Security guards at Edinburgh University have been accused of violating students’ privacy and civil liberties by using covert cameras to identify protesters. And this new trend in surveillance should worry us all.
The university has confirmed that security staff are using cameras hidden in their ID lanyards to “support the safety and wellbeing of our staff, our students, our visitors and the officers themselves”.
But students have accused the university of “intimidation”, stating that:
In May, the University threatened six students with disciplinary action for their involvement in a peaceful and lawful protests – the allegation provoked an angry backlash from students and staff, several thousand of whom signed an open letter condemning the University’s actions, and was later dropped by the University.
The students have also claimed that the security staff told them that they were being filmed in order to take disciplinary action against them at a later date.
Security guards were spotted with the cameras during a joint protest by ‘People and Planet’ and ‘Students for Justice in Palestine’. Between 25 and 30 people lay down as part of a ‘die-in’ in front of the Barclays stall at a careers fair in October. They were protesting against the company’s investment in both fracking and the arms industry.
According to their press release:
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Barclays owns a 97% controlling stake in Third Energy, the company which is beginning hydraulic fracturing in North Yorkshire. Barclays also holds investments in Raytheon and BAE Systems, both of which have been used by the Israeli government against Palestinian civilians.
The students organised the protest to draw attention to these investments in order for people to make informed decisions about the companies they may want to work for:
We believe that students have the right to know the implications of the career decisions they make and we have used this as an opportunity to spread that information. As an eminent and influential institution, Edinburgh University should lead the way in promoting sustainable and ethically responsible industry.
A worrying development
This most recent surveillance measure is evidence that University is seeking to crack down on students’ right to protest peacefully. By keeping tabs on individual students, and intimidating those who criticise it, the University is attempting to create an oppressive and stifling environment on campus in which students will feel too uncomfortable to express dissent. We unambiguously condemn this worrying development.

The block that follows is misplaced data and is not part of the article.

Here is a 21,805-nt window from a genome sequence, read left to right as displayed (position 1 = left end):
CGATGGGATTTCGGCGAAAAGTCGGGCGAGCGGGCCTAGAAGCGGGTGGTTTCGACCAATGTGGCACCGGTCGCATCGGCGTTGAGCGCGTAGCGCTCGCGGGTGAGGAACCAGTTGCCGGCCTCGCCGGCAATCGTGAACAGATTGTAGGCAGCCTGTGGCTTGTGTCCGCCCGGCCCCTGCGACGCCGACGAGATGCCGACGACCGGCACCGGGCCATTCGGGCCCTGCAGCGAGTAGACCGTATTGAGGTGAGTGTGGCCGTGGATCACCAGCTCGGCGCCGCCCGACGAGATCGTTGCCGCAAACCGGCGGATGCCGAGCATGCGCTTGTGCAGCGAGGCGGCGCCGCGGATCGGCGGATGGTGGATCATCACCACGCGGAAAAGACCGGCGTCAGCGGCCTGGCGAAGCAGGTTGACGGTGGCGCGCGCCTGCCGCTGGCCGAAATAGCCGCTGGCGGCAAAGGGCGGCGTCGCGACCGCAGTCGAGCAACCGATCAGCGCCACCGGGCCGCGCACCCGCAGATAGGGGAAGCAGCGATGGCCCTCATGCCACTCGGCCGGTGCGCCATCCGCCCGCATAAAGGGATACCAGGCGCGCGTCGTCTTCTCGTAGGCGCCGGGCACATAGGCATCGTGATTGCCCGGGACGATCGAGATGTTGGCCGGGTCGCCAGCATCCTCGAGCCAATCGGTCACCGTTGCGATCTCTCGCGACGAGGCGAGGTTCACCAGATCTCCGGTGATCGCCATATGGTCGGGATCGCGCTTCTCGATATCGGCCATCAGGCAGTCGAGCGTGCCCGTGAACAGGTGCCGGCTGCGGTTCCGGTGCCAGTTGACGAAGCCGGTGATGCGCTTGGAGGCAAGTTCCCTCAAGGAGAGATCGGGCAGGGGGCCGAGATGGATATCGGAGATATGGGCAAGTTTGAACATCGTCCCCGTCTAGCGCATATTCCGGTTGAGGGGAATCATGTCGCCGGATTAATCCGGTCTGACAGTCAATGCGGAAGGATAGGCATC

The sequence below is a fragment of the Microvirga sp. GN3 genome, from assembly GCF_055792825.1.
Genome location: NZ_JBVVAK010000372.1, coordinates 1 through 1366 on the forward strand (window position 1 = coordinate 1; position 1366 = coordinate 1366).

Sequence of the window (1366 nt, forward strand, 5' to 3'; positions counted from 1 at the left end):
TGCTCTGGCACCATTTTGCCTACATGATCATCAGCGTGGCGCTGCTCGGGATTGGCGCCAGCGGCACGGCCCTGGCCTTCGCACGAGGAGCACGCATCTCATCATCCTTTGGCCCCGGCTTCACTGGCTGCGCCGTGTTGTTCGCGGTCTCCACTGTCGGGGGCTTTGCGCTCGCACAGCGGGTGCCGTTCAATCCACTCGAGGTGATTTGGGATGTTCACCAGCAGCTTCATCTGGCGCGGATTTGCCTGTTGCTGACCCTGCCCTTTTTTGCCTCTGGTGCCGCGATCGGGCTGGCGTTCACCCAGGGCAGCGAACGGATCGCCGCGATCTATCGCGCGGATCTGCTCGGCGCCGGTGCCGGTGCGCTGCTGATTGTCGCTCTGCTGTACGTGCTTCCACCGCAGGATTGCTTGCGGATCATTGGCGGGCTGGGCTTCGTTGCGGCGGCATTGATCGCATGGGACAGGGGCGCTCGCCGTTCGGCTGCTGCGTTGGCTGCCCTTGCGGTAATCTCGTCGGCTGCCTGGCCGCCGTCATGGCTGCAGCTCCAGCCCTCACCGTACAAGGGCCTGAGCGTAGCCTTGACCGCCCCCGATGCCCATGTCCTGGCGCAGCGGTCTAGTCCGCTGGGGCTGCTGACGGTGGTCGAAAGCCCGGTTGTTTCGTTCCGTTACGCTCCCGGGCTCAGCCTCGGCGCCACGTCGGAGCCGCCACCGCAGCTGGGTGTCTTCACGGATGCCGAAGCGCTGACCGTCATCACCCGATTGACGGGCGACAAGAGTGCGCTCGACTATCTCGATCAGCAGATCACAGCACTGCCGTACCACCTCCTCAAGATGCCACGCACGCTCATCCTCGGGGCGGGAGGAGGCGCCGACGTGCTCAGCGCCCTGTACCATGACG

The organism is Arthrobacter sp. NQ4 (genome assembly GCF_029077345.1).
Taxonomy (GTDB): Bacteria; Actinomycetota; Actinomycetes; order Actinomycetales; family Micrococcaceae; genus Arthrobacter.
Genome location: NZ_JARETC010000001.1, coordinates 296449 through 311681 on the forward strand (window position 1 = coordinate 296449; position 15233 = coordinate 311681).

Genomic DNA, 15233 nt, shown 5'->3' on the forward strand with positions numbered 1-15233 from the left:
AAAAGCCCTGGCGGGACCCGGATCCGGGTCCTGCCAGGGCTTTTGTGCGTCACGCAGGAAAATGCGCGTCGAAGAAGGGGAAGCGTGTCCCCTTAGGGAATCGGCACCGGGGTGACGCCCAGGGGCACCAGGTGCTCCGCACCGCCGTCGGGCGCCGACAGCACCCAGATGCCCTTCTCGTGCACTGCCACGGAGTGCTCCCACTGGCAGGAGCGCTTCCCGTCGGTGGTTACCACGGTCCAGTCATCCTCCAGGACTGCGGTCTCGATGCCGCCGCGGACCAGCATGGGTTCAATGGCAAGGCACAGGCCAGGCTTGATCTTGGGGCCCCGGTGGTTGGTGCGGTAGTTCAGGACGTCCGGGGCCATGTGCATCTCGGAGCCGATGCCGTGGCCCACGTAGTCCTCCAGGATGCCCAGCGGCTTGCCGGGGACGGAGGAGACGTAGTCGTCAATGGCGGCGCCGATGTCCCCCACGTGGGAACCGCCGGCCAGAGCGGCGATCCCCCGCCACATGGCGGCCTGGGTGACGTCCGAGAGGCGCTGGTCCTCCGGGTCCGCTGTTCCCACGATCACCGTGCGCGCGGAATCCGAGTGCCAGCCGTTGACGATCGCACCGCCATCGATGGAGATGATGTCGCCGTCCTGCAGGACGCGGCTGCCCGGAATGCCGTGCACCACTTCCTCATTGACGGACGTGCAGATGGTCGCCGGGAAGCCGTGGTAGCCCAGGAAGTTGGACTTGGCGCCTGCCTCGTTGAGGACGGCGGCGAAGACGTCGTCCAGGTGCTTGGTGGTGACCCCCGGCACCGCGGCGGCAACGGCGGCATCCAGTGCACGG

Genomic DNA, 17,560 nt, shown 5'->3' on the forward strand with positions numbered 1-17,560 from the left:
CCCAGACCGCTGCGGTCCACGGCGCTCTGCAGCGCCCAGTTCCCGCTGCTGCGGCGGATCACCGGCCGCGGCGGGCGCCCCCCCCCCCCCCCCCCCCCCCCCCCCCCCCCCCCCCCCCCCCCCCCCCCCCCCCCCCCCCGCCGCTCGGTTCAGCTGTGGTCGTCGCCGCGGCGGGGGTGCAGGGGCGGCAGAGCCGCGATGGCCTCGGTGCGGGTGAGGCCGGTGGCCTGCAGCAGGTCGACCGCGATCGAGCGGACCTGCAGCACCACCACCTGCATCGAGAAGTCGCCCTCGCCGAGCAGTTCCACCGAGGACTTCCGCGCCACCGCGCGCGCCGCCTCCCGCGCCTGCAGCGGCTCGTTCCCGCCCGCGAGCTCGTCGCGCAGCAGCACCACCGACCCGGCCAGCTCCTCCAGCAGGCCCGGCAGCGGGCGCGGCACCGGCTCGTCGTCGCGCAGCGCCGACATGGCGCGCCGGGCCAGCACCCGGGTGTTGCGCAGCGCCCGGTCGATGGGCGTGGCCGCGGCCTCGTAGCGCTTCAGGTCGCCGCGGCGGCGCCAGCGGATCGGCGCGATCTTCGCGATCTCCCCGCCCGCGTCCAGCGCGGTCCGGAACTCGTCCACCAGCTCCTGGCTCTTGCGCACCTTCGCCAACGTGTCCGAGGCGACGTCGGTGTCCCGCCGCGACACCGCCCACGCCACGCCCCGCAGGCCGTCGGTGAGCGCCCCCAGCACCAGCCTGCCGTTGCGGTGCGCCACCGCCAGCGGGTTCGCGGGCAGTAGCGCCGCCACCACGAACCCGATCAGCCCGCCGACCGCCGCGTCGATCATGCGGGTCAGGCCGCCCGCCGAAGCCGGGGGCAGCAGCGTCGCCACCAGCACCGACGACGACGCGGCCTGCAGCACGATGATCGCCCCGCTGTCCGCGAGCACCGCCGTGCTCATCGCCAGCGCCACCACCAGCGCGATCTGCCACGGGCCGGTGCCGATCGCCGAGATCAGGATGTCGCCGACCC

Speaking to The Canary, Kevin Blowe, Coordinator of the Network for Police Monitoring (Netpol), argued that this is part of a much wider trend towards increased surveillance:
The rapid expansion of the deployment of body cameras to police officers was always likely to tempt the private security industry to follow in their wake. We are at the point of witnessing the largest escalation of video surveillance on our everyday lives since the introduction of CCTV.
Blowe also stated that there were many criticisms of the university for using this technology:
Using this equipment against protestors at the University of Edinburgh throws up so many concerns that it is hard to know where to start. To begin with, who within the management of a university – the one place where freedom of expression is supposedly sacrosanct – decided it was a good idea to surveil its own students? How can a university justify intrusive surveillance when it does not have the legal powers to do so? How is the data it gathers stored and for how long? Is the university keeping other records on student protestors?
But Blowe also had a useful suggestion on what students could do about it:
My suggestion to Edinburgh University students is to exercise their rights under existing data protection legislation to ask for a copy of any data – including video – that is held on them. A flood of Subject Access Requests may make university administrators think again.
This increased level of surveillance is worrying. We should all want the right to protest and voice our views without being filmed by police or security. There are serious concerns over what happens to the data these cameras collate. Furthermore, this tactic of using cameras as a form of intimidation to try and deter people from having a voice needs to be robustly condemned.
– Find out more about protests against Barclays.
– Find out how to make a Subject Access Request.
– Support Netpol and join their announcements list.
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